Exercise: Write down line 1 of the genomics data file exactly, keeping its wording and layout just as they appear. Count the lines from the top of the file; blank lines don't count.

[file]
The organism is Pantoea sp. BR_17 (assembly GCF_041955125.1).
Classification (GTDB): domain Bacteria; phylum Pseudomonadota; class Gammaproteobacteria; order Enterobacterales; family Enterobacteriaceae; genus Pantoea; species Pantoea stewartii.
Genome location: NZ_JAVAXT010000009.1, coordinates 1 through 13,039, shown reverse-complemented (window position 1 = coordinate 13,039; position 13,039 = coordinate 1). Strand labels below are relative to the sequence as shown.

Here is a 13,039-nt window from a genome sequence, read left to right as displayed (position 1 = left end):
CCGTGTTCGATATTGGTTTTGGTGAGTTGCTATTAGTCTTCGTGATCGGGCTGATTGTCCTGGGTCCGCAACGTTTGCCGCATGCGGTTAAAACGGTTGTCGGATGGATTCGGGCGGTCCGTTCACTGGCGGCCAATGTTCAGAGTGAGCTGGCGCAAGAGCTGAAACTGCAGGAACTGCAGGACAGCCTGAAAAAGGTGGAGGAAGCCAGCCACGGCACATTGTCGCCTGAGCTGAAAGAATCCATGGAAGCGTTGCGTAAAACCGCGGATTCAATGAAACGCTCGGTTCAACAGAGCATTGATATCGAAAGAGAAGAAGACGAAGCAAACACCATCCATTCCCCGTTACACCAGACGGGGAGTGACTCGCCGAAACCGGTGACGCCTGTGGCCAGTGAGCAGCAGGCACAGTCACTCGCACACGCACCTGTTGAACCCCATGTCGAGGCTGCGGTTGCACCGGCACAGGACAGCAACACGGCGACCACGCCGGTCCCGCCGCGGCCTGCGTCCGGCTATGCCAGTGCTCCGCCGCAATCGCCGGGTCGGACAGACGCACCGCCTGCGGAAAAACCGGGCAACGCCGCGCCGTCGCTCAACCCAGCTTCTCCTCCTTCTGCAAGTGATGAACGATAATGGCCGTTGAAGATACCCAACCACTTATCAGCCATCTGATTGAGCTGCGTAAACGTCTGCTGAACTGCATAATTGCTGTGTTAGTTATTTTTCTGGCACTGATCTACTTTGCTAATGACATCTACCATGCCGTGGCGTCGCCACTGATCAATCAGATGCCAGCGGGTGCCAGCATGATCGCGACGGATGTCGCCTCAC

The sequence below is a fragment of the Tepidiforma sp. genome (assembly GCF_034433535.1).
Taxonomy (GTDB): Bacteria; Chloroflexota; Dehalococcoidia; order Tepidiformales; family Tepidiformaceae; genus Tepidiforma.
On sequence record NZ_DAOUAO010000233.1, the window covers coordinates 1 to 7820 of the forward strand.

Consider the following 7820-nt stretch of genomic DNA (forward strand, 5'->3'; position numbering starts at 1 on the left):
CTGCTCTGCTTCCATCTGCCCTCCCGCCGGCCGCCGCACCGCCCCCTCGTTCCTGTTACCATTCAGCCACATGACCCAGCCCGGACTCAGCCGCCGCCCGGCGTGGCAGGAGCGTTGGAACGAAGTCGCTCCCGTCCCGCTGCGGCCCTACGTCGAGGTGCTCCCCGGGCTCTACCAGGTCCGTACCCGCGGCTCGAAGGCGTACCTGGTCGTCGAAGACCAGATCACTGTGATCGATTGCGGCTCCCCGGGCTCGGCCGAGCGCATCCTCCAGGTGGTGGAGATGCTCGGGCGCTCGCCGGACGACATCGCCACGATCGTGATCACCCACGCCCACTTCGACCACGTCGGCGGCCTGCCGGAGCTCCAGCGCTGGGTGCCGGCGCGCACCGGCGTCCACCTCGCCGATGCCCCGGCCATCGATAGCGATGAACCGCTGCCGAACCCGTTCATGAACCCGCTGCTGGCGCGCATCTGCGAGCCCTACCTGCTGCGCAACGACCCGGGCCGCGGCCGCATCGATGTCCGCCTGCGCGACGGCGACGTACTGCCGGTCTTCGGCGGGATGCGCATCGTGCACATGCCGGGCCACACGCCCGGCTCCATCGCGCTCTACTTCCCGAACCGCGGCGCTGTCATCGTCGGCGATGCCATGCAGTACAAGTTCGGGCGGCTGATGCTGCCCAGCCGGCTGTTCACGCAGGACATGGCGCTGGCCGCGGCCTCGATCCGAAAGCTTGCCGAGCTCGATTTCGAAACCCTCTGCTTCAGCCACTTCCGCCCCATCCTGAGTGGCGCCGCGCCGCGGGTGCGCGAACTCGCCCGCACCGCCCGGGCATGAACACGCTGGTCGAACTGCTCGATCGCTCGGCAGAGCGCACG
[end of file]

The organism is Pantoea sp. BR_17 (assembly GCF_041955125.1).